Study: LVH risk higher in hypertensive black kids.
BALTIMORE -- The risk for left ventricular hypertrophy in children with primary hypertension may be greater for African Americans than for non-African Americans, based on the results of a cross-sectional retrospective study of 139 children.
The children (aged 3-21 years), after being evaluated for hypertension at one of three tertiary medical centers between 1997 and 2005, were ultimately diagnosed with primary hypertension and underwent echocardiography. The overall prevalence of left ventricular hypertrophy (LVH) was 42% in the entire group. Of the 35 African American children, 21 (60%) had LVH, compared with 38 (37%) of the 104 non-African American children. The difference was statistically significant, Dr. Cozumel S. Pruette said at the annual meeting of the Pediatric Academic Societies.
'African American children with primary hypertension may need more aggressive screening for additional cardiovascular risk factors. However, regardless of race, all children with primary hypertension are deserving of close followup due to the high prevalence of LVH that we noted in our study," said Dr. Pruette, a fellow in pediatric nephrology at Johns Hopkins University, Baltimore.
There were no differences within each racial group in mean age, sex, height percentile, or family history of hypertension. Levels of systolic and diastolic blood pressure--assessed by both blood pressure index and 24-hour ambulatory blood pressure monitoring--were not associated with the presence of LVH in African American or non-African American children.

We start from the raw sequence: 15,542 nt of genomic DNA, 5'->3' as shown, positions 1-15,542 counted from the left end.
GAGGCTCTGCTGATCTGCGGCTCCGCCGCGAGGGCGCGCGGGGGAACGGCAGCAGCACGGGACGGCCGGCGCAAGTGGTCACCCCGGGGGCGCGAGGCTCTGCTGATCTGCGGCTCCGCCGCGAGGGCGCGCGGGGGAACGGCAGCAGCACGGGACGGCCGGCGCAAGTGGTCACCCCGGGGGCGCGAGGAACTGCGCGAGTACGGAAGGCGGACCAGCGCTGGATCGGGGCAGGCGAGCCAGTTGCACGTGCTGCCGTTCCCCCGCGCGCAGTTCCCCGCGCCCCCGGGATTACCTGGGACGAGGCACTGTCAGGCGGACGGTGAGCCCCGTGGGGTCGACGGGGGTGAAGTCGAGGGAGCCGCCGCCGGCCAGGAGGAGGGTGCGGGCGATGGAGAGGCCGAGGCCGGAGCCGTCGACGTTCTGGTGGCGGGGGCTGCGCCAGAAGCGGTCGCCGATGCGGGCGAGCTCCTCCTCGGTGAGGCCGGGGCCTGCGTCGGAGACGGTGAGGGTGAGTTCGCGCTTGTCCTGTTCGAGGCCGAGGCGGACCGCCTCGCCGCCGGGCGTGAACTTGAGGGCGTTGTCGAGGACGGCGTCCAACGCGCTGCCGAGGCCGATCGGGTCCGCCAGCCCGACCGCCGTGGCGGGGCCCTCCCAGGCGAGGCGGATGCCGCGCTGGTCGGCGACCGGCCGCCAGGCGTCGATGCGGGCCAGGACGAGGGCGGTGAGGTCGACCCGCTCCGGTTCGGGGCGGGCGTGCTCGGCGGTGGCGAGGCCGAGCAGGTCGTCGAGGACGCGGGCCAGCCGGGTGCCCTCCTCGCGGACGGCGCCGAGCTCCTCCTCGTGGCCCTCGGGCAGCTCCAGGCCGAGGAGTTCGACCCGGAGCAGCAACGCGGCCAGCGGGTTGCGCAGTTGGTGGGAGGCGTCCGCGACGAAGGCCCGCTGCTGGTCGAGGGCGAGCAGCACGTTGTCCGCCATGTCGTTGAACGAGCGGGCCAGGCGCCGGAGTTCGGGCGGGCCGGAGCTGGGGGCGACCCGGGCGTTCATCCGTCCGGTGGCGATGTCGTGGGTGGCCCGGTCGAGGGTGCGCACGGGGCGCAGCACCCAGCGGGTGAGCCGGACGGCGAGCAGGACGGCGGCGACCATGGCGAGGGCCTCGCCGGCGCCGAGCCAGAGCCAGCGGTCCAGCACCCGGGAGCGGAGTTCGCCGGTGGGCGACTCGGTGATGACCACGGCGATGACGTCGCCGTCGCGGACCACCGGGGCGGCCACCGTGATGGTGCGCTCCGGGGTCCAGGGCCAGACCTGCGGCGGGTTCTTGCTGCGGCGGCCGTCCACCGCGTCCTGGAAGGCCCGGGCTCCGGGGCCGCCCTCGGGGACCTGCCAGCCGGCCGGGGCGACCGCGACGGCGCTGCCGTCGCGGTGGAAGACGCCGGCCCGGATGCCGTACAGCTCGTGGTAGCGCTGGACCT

The body mass index z score was significantly higher in both the African American and non-African American groups with LVH (2.0 and 1.8) than in those two groups without LVH (1.3 and 1.4), but did not differ by race.
Total cholesterol level was significantly higher in the African American children with LVH (195 mg/dL) than in those without LVH (151 mg/dL). This difference was not present in non-African American children (163 mg/dL with LVH vs. 166 mg/dL without). However, mean total cholesterol was significantly higher in African American children with LVH than in non African American children with LVH (195 vs. 163 mg/dL).
"Given our findings, in children referred for primary hypertension, African American children may be at increased cardiovascular risk, due to their increased prevalence of LVH, higher total cholesterol levels, and high BMI z scores at the time of initial referral," she concluded.
Asked about the duration of hypertension in the children by session co-moderator Dr. Douglas M. Silverstein of Louisiana State University in New Orleans, given that "LVH can happen relatively quickly and can also recede very quickly over a period of months to years," Dr. Pruette said, "We don't have any information on how long these children were hypertensive, and some may be further into their disease state than others. That's something we hope to capture in future studies."
Dr. Pruette stated that she had no relevant financial disclosures.
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|Title Annotation:||CLINICAL ROUNDS|
|Author:||Tucker, Miriam E.|
|Date:||Jun 1, 2009|
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